right now and the safety issue is what the proponents are really saying
about this pipeline. But the quality of oil, we keep hearing that this is
the worst oil to ever come out of the ground that is far more toxic than
other oil that is already on the market. Is that true?

DOER: Well, the State Department report again says the oil is comparable
to the oil it`s displacing in Venezuela. Secondly, if you look at the
Department of Energy report, ironically, the highest greenhouse gas
emission oil in North America is actually thermal oil from California. Of
course, we don`t mean to say that we can`t and must continue to improve the
stewardship of that oil. And we use to use 10 barrels of water for one
barrel of oil. Now, we`re down to one to one. We`re continuing to have
the land reclamation in the area. We rather continue to reduce greenhouse
gases through innovation and we will do that and we are doing that.

SCHULTZ: OK. Why not refine it in Canada? A lot of those questions.

DOER: Some of the oil is refined in Canada. But it`s displaced in -- the
purpose of this pipeline is to displace Venezuelan oil to make United
States less reliable or less reliant rather on Middle Eastern oil. So that
was the purpose of the pipeline to begin with. And when you look at those
goal posts, they`ve been -- the balls gone through those goal posts then
there was the issue of the Sandhill portion in Nebraska.

That pipeline has now being rerouted to deal with that concern that has
been raised in the State of Nebraska. And now, the President saying it has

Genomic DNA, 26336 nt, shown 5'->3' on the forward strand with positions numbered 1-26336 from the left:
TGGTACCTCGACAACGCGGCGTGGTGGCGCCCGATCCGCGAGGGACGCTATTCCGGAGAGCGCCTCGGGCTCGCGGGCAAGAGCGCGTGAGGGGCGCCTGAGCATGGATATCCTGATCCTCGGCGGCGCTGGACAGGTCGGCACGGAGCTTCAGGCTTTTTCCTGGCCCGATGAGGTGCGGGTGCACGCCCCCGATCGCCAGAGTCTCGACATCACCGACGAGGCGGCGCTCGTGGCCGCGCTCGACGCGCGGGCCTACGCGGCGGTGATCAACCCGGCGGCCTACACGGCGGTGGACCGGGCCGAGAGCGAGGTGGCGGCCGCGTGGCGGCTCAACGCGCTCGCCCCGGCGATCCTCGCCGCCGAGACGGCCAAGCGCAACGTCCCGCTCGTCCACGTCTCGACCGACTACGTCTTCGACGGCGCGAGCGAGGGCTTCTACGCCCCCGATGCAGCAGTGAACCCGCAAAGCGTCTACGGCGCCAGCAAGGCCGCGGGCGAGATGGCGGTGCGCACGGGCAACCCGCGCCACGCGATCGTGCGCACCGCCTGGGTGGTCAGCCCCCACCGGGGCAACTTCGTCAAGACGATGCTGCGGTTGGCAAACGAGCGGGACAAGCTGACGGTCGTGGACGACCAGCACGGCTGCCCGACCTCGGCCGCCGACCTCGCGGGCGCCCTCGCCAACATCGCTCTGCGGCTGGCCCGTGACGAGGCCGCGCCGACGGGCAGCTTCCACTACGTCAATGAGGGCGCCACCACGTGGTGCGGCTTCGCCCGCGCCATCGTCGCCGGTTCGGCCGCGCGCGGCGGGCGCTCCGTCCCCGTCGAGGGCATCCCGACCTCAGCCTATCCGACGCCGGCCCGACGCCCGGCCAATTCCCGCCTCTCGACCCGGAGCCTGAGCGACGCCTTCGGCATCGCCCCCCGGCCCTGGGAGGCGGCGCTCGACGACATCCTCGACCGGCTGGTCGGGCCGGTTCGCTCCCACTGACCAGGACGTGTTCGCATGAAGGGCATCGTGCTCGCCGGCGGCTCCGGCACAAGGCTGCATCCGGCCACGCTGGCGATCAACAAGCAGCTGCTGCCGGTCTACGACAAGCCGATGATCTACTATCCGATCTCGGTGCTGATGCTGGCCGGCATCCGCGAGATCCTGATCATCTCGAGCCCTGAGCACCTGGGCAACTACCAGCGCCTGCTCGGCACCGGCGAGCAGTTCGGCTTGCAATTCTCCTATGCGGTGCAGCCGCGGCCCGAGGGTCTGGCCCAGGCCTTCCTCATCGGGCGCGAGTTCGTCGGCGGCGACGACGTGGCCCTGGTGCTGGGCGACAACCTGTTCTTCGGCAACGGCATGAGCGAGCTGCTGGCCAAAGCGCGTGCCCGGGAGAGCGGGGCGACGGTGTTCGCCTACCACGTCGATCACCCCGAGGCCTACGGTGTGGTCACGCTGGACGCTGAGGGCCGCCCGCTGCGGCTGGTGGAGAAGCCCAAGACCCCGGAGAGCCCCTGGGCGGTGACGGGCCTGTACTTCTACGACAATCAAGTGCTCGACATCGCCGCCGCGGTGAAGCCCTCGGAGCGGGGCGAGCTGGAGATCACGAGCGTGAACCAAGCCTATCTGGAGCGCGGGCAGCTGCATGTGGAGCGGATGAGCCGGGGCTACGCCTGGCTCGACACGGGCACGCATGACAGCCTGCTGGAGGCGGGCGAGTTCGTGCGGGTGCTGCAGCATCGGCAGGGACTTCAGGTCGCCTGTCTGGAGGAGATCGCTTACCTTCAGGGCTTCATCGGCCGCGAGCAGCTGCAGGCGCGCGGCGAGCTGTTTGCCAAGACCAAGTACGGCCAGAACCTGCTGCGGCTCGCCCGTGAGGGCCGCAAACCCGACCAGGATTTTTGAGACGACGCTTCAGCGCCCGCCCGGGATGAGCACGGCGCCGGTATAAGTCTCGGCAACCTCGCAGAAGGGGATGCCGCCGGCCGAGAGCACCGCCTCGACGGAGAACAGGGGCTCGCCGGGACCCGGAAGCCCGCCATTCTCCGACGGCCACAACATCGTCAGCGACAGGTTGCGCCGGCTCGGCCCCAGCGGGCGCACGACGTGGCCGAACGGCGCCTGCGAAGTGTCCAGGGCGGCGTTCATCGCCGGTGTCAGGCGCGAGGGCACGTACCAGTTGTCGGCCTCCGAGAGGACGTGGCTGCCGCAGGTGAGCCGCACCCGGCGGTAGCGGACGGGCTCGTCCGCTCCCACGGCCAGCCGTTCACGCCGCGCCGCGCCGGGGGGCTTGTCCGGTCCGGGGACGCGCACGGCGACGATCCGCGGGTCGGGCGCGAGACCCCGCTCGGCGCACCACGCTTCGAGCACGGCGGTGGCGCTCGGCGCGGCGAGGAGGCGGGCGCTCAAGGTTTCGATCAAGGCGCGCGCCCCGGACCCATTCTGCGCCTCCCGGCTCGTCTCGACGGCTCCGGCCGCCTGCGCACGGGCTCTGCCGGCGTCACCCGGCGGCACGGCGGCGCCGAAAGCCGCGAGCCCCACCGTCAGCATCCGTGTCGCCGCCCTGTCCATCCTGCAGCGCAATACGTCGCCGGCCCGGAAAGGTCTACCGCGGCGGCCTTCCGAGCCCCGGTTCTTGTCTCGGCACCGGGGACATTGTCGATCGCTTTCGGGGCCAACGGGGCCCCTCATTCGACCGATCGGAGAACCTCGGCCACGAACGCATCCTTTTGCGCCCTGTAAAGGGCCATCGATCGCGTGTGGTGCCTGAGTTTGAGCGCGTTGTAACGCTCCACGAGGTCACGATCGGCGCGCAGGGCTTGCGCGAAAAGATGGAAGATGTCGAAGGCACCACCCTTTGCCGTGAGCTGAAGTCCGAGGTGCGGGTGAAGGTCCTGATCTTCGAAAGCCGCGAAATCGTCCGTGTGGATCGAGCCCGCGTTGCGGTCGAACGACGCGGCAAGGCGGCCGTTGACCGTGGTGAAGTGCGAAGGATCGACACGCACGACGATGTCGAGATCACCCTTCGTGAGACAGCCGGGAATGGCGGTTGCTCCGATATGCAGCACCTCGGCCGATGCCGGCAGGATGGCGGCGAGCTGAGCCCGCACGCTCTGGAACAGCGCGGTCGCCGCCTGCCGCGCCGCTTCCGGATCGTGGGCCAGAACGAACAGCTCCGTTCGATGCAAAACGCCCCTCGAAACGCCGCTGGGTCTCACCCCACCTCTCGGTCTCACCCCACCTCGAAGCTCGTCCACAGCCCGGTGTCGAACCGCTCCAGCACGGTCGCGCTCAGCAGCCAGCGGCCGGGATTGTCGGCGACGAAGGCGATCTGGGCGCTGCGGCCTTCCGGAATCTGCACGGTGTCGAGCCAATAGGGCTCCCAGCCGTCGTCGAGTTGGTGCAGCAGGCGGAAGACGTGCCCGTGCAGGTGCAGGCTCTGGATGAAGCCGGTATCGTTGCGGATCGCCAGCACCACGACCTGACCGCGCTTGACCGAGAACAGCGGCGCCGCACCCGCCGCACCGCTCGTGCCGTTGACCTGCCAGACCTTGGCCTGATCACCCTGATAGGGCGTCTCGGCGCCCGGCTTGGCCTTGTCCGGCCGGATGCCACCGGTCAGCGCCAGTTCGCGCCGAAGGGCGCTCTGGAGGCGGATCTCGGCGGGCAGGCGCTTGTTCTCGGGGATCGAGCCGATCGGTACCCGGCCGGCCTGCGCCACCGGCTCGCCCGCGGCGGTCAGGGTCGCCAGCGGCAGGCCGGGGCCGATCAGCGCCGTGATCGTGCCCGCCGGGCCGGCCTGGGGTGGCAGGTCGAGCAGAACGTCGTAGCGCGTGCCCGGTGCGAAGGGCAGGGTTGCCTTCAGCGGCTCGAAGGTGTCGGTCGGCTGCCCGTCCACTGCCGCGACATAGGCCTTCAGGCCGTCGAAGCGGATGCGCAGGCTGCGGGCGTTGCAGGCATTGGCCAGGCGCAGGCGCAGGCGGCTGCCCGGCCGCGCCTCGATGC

to be -- it can`t increase greenhouse gases in any significant way. While
the State Department also answers that question, it says that it would be
higher greenhouse gases if you were going to say no to the pipeline.

SCHULTZ: Now, there`s been some questions by environmentalists about the
integrity of the State Department.

DOER: Yeah, I think that`s really unfair and I`m not the Secretary of
State.

SCHULTZ: Yeah.

DOER: But this is the second time they`ve questioned the integrity of the
scientists and the experts in the State Department that are not political
appointments.

SCHULTZ: What is it that.

DOER: And I respect their integrity.

SCHULTZ: OK.

DOER: You know, we may not have like the State Department report, but we
would never -- and we do think it`s a good report by the way. We think
it`s very accurate. But we would never attack the integrity of those
scientists and (inaudible) reports.

SCHULTZ: They`re saying that environmentalists are saying it`s been a
conflict of interest and the.

DOER: Well, they.

SCHULTZ: . inspector general says not.

DOER: It`s not like a house (ph) of courage by an independent review of
the inspector.

SCHULTZ: OK